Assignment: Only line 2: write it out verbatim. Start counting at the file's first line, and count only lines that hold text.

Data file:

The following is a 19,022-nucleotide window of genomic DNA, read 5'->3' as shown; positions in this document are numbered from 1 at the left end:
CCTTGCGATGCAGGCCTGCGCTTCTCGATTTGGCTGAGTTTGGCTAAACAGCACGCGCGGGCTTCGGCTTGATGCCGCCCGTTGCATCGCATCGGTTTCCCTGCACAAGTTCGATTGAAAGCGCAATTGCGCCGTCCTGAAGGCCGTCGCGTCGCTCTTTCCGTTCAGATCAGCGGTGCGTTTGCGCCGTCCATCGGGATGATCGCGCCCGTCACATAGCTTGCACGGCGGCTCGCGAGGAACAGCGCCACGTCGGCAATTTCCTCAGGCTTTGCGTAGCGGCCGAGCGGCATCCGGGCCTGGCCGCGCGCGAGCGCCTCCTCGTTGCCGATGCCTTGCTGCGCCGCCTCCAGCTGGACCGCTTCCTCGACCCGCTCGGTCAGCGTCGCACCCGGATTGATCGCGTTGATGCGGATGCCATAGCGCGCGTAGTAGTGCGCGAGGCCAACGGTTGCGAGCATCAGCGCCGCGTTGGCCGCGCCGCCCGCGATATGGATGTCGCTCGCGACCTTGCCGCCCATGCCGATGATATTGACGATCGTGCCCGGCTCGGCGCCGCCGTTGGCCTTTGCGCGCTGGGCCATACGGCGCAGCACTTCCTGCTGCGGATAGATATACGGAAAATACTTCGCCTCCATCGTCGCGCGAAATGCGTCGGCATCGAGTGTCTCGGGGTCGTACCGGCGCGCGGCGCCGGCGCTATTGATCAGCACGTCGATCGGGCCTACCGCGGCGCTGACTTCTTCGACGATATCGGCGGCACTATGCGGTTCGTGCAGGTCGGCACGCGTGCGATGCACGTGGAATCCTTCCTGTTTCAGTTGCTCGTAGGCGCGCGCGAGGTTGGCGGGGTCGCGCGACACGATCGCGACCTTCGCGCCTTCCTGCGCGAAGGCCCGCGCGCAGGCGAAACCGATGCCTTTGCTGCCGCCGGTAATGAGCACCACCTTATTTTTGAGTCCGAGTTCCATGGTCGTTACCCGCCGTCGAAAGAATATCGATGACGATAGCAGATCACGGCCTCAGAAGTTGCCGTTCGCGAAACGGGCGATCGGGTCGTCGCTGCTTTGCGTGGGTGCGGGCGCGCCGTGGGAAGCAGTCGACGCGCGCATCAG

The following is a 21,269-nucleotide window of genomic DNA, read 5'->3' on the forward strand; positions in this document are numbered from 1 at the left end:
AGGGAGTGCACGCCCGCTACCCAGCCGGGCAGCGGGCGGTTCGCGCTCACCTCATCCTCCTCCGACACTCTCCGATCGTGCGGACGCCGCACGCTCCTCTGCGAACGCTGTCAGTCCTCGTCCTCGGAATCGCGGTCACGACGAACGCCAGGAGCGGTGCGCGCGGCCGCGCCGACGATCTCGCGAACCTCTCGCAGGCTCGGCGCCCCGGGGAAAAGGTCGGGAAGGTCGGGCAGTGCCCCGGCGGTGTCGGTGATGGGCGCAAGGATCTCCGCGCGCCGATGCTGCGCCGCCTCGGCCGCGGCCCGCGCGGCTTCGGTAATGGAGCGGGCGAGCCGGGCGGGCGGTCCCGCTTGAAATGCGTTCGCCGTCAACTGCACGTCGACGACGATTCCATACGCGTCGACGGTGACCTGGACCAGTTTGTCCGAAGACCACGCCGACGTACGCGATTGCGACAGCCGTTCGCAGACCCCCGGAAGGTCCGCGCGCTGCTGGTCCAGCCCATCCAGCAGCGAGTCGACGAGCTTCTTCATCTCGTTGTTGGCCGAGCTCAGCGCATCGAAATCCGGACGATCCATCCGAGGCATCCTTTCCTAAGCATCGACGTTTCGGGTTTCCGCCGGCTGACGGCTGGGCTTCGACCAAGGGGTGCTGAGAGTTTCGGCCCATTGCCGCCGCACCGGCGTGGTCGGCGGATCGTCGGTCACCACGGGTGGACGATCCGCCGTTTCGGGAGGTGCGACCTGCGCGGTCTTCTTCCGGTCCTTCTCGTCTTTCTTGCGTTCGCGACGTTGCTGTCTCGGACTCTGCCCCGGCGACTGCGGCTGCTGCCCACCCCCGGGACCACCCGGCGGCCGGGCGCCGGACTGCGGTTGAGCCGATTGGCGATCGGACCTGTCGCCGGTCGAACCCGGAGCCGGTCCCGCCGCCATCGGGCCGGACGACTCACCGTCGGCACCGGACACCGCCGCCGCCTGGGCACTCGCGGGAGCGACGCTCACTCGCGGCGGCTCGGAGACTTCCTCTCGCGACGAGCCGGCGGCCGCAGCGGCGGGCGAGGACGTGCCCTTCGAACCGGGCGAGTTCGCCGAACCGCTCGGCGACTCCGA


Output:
CCTTGCGATGCAGGCCTGCGCTTCTCGATTTGGCTGAGTTTGGCTAAACAGCACGCGCGGGCTTCGGCTTGATGCCGCCCGTTGCATCGCATCGGTTTCCCTGCACAAGTTCGATTGAAAGCGCAATTGCGCCGTCCTGAAGGCCGTCGCGTCGCTCTTTCCGTTCAGATCAGCGGTGCGTTTGCGCCGTCCATCGGGATGATCGCGCCCGTCACATAGCTTGCACGGCGGCTCGCGAGGAACAGCGCCACGTCGGCAATTTCCTCAGGCTTTGCGTAGCGGCCGAGCGGCATCCGGGCCTGGCCGCGCGCGAGCGCCTCCTCGTTGCCGATGCCTTGCTGCGCCGCCTCCAGCTGGACCGCTTCCTCGACCCGCTCGGTCAGCGTCGCACCCGGATTGATCGCGTTGATGCGGATGCCATAGCGCGCGTAGTAGTGCGCGAGGCCAACGGTTGCGAGCATCAGCGCCGCGTTGGCCGCGCCGCCCGCGATATGGATGTCGCTCGCGACCTTGCCGCCCATGCCGATGATATTGACGATCGTGCCCGGCTCGGCGCCGCCGTTGGCCTTTGCGCGCTGGGCCATACGGCGCAGCACTTCCTGCTGCGGATAGATATACGGAAAATACTTCGCCTCCATCGTCGCGCGAAATGCGTCGGCATCGAGTGTCTCGGGGTCGTACCGGCGCGCGGCGCCGGCGCTATTGATCAGCACGTCGATCGGGCCTACCGCGGCGCTGACTTCTTCGACGATATCGGCGGCACTATGCGGTTCGTGCAGGTCGGCACGCGTGCGATGCACGTGGAATCCTTCCTGTTTCAGTTGCTCGTAGGCGCGCGCGAGGTTGGCGGGGTCGCGCGACACGATCGCGACCTTCGCGCCTTCCTGCGCGAAGGCCCGCGCGCAGGCGAAACCGATGCCTTTGCTGCCGCCGGTAATGAGCACCACCTTATTTTTGAGTCCGAGTTCCATGGTCGTTACCCGCCGTCGAAAGAATATCGATGACGATAGCAGATCACGGCCTCAGAAGTTGCCGTTCGCGAAACGGGCGATCGGGTCGTCGCTGCTTTGCGTGGGTGCGGGCGCGCCGTGGGAAGCAGTCGACGCGCGCATCAG